Crispr’s reminder about allogeneic Car-T redosing
Crispr follows Allogene with backing for off-the-shelf Car-T therapy – and adds big concerns over lack of durability.
Given the clinical hold that hit Allogene last Thursday, yesterday’s update from Crispr Therapeutics’ rival allogeneic Car-T therapy CTX110 was notable for a lack of similar concerns. This in itself was positive, as was an impressive rate of initial remissions in an enlarged cohort of lymphoma patients.
But this is where the good news ends; the data, from the first-in-human Carbon study, showed CTX110 to be short-lived, with the vast majority of initially responding patients relapsing within six months. Crispr argues that relapsed patients can be rescued by redosing Car-T cells, but this seems impractical in the real world.
No allogeneic Car-T therapy is on the market, but autologous therapies have set a baseline price, and if off-the-shelf Car-T treatment becomes something that relies on multiple infusions that will clearly require an entirely new pricing paradigm whose viability investors, companies and payers have yet to consider.
For now it is abundantly clear that off-the-shelf Car-T therapy lacks durability. Allogene showed as much earlier this year with ALLO-501, in a trial where 50% of initially responding patients relapsed within six months, and yesterday Crispr reminded investors how serious this problem is.
The Carbon study’s first iteration last year showed CTX110’s viability in a handful of patients, though this was overshadowed by a treatment-related death. Yesterday the evaluable dataset had grown to 26 lymphoma patients, and on the plus side there had been no further treatment-related deaths.
Crispr trumpeted a 58% ORR among the 24 subjects given 100 million cells or more as being in line with approved autologous Car-T. But one fact stood out like a sore thumb: by around six months all but three initial responders had relapsed (including the earlier disclosed death), and one of these was just one month out from treatment.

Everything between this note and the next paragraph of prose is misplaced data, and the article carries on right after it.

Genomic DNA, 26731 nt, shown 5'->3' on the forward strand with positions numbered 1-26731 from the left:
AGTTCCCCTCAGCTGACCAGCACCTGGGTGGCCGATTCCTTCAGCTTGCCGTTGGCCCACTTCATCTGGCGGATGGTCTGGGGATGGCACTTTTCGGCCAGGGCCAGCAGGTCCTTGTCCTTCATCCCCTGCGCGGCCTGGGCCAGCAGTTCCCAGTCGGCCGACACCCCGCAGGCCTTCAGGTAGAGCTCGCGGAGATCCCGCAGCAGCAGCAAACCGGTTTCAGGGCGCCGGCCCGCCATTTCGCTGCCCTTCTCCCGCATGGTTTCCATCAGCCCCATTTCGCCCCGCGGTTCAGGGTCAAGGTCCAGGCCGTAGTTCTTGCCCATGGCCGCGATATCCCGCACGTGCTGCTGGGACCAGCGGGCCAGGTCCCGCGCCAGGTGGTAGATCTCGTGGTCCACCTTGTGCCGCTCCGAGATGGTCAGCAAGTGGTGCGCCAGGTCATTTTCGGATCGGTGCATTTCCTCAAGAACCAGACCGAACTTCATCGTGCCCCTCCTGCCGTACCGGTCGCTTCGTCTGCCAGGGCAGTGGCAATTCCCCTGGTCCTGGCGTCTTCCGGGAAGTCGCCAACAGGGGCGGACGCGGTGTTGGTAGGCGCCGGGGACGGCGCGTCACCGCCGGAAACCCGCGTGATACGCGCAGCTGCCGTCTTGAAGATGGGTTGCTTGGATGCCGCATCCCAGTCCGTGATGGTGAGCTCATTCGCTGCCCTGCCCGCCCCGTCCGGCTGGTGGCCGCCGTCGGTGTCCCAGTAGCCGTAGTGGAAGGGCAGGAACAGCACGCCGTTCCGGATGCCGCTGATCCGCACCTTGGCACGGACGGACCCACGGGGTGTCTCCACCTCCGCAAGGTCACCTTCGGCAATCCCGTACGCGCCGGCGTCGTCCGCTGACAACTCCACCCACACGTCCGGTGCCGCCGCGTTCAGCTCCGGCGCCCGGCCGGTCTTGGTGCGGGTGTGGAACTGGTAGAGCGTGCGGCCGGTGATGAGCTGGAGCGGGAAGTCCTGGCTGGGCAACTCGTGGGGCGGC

CTX110 comprises multiple Crispr-based gene edits. The Car transgene is knocked into the Trac locus to disrupt the endogenous T-cell receptor and avoid GvHD, and the β2M locus is knocked out to prevent major histocompatibility complex (MHC1) expression and stop a patient’s T cells from rejecting the graft.
However, cells lacking MHC1 can still be recognised as foreign by a patient’s NK cells. Stifel analysts say NK cells rejuvenate quickly after lymphodepletion, and reckon CTX110 kinetics suggest that it is NK cells that are rejecting CTX110 and causing remissions to be of such short duration.
So can relapsing patients be rescued by a second Car-T cell dose? This is much easier to do with a therapy available quickly off the shelf than with an autologous treatment, and Crispr redosed seven subjects who had relapsed, plus an eighth who had not responded.
On the plus side this yielded five new remissions; but three subjects did not respond at all, and two of the five responders again relapsed in short order. In Allogene’s case five patients were redosed, all then went into remission, but two again relapsed.
Assuming that redosing is scientifically sound it raises other problems since a second dose of marketed therapy might conceivably have to be paid for a second time. Moreover, every time a patient is retreated they need to undergo lymphodepletion to wipe out a their immune system – something patients and doctors might be loath to do more than once.
And these might all be dismissed as teething problems were Crispr Therapeutics not worth over $7bn, even considering this morning’s 8% slide and the stock’s 50% collapse year to date. After all, if lack of durability makes CTX110 a non-starter the same applies to the rest of the company’s Car-T pipeline, which also relies on β2M knockout.
Allogene’s blowup last week suggested that deleterious gene edits could cause serious problems for some allogeneic Car-T therapies, but Crispr has reminded investors that the space might have even more fundamental issues.